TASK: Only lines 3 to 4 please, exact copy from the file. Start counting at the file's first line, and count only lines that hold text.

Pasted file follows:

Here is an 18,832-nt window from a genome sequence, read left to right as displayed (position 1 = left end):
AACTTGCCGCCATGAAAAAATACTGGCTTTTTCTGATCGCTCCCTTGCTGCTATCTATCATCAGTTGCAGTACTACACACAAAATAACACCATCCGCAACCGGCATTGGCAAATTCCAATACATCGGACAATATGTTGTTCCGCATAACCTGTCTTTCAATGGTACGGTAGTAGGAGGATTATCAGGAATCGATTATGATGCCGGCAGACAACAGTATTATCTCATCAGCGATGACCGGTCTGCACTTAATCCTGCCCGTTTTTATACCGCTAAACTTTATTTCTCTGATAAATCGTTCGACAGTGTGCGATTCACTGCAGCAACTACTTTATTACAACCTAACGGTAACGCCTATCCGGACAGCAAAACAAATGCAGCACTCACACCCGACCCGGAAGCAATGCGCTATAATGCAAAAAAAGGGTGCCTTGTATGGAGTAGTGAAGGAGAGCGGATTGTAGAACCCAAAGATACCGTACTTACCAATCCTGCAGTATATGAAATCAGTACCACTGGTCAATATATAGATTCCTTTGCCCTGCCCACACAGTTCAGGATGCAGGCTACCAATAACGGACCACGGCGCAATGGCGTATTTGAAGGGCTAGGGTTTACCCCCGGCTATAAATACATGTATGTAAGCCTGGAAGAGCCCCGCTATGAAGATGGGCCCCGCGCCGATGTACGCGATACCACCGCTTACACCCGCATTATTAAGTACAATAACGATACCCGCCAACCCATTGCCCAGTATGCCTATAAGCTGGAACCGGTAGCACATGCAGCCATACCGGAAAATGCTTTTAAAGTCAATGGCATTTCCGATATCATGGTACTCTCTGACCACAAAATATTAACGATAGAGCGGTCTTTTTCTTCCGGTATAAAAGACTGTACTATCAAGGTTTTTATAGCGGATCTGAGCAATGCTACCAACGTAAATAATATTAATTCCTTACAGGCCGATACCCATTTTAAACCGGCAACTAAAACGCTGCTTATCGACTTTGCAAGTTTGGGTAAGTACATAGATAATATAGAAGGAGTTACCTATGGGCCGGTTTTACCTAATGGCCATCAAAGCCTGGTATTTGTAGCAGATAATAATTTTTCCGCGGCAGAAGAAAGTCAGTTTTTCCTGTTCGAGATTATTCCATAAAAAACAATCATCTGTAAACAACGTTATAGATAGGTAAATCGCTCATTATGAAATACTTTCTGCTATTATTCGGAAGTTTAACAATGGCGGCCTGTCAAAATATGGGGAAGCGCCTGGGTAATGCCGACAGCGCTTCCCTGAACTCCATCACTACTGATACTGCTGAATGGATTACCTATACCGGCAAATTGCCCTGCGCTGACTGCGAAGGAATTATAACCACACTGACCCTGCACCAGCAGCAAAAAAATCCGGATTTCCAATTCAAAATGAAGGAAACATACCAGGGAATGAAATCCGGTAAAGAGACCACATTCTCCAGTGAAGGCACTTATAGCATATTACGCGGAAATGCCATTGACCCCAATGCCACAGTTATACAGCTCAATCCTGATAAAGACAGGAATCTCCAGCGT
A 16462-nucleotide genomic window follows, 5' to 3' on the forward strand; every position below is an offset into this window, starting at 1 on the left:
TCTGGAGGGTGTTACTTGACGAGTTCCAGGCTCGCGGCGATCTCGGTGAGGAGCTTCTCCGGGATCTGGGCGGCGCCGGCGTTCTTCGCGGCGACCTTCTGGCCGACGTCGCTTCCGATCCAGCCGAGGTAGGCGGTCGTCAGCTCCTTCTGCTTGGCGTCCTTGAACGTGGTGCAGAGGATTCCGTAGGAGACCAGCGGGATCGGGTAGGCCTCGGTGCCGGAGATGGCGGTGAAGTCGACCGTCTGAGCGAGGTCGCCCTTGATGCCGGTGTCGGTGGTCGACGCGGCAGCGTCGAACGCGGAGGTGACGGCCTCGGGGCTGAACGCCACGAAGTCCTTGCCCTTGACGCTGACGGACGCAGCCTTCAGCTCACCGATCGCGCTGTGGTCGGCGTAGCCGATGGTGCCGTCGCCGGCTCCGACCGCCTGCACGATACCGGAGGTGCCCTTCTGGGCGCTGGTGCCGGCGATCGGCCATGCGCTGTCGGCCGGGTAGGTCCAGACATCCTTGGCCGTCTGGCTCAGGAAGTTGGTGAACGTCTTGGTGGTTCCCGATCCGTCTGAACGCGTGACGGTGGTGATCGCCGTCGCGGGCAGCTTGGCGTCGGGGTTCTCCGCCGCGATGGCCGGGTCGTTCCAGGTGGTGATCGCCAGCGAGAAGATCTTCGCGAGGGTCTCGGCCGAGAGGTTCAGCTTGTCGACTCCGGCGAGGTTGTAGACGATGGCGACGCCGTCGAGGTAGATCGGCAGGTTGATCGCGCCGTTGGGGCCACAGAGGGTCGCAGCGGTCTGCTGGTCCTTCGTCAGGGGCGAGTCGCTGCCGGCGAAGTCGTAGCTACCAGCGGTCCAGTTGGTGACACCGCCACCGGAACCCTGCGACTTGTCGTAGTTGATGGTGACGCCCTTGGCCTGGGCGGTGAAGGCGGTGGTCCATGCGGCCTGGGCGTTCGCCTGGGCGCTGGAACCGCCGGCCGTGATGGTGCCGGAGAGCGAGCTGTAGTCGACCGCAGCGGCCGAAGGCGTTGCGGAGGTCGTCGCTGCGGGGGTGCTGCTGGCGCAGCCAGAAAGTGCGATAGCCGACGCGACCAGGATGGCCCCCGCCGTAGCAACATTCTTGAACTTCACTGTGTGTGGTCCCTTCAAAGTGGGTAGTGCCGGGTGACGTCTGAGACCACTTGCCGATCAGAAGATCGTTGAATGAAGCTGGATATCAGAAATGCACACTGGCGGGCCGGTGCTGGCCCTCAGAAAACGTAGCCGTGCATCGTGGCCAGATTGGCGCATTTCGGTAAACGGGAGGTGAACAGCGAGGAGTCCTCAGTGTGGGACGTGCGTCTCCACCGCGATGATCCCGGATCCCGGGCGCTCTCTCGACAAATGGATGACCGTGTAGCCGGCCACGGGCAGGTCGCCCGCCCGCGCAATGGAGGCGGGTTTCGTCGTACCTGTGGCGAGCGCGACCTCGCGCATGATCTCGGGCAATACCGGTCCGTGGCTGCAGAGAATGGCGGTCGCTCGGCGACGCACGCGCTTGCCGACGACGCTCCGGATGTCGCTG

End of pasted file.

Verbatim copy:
A 16462-nucleotide genomic window follows, 5' to 3' on the forward strand; every position below is an offset into this window, starting at 1 on the left:
TCTGGAGGGTGTTACTTGACGAGTTCCAGGCTCGCGGCGATCTCGGTGAGGAGCTTCTCCGGGATCTGGGCGGCGCCGGCGTTCTTCGCGGCGACCTTCTGGCCGACGTCGCTTCCGATCCAGCCGAGGTAGGCGGTCGTCAGCTCCTTCTGCTTGGCGTCCTTGAACGTGGTGCAGAGGATTCCGTAGGAGACCAGCGGGATCGGGTAGGCCTCGGTGCCGGAGATGGCGGTGAAGTCGACCGTCTGAGCGAGGTCGCCCTTGATGCCGGTGTCGGTGGTCGACGCGGCAGCGTCGAACGCGGAGGTGACGGCCTCGGGGCTGAACGCCACGAAGTCCTTGCCCTTGACGCTGACGGACGCAGCCTTCAGCTCACCGATCGCGCTGTGGTCGGCGTAGCCGATGGTGCCGTCGCCGGCTCCGACCGCCTGCACGATACCGGAGGTGCCCTTCTGGGCGCTGGTGCCGGCGATCGGCCATGCGCTGTCGGCCGGGTAGGTCCAGACATCCTTGGCCGTCTGGCTCAGGAAGTTGGTGAACGTCTTGGTGGTTCCCGATCCGTCTGAACGCGTGACGGTGGTGATCGCCGTCGCGGGCAGCTTGGCGTCGGGGTTCTCCGCCGCGATGGCCGGGTCGTTCCAGGTGGTGATCGCCAGCGAGAAGATCTTCGCGAGGGTCTCGGCCGAGAGGTTCAGCTTGTCGACTCCGGCGAGGTTGTAGACGATGGCGACGCCGTCGAGGTAGATCGGCAGGTTGATCGCGCCGTTGGGGCCACAGAGGGTCGCAGCGGTCTGCTGGTCCTTCGTCAGGGGCGAGTCGCTGCCGGCGAAGTCGTAGCTACCAGCGGTCCAGTTGGTGACACCGCCACCGGAACCCTGCGACTTGTCGTAGTTGATGGTGACGCCCTTGGCCTGGGCGGTGAAGGCGGTGGTCCATGCGGCCTGGGCGTTCGCCTGGGCGCTGGAACCGCCGGCCGTGATGGTGCCGGAGAGCGAGCTGTAGTCGACCGCAGCGGCCGAAGGCGTTGCGGAGGTCGTCGCTGCGGGGGTGCTGCTGGCGCAGCCAGAAAGTGCGATAGCCGACGCGACCAGGATGGCCCCCGCCGTAGCAACATTCTTGAACTTCACTGTGTGTGGTCCCTTCAAAGTGGGTAGTGCCGGGTGACGTCTGAGACCACTTGCCGATCAGAAGATCGTTGAATGAAGCTGGATATCAGAAATGCACACTGGCGGGCCGGTGCTGGCCCTCAGAAAACGTAGCCGTGCATCGTGGCCAGATTGGCGCATTTCGGTAAACGGGAGGTGAACAGCGAGGAGTCCTCAGTGTGGGACGTGCGTCTCCACCGCGATGATCCCGGATCCCGGGCGCTCTCTCGACAAATGGATGACCGTGTAGCCGGCCACGGGCAGGTCGCCCGCCCGCGCAATGGAGGCGGGTTTCGTCGTACCTGTGGCGAGCGCGACCTCGCGCATGATCTCGGGCAATACCGGTCCGTGGCTGCAGAGAATGGCGGTCGCTCGGCGACGCACGCGCTTGCCGACGACGCTCCGGATGTCGCTG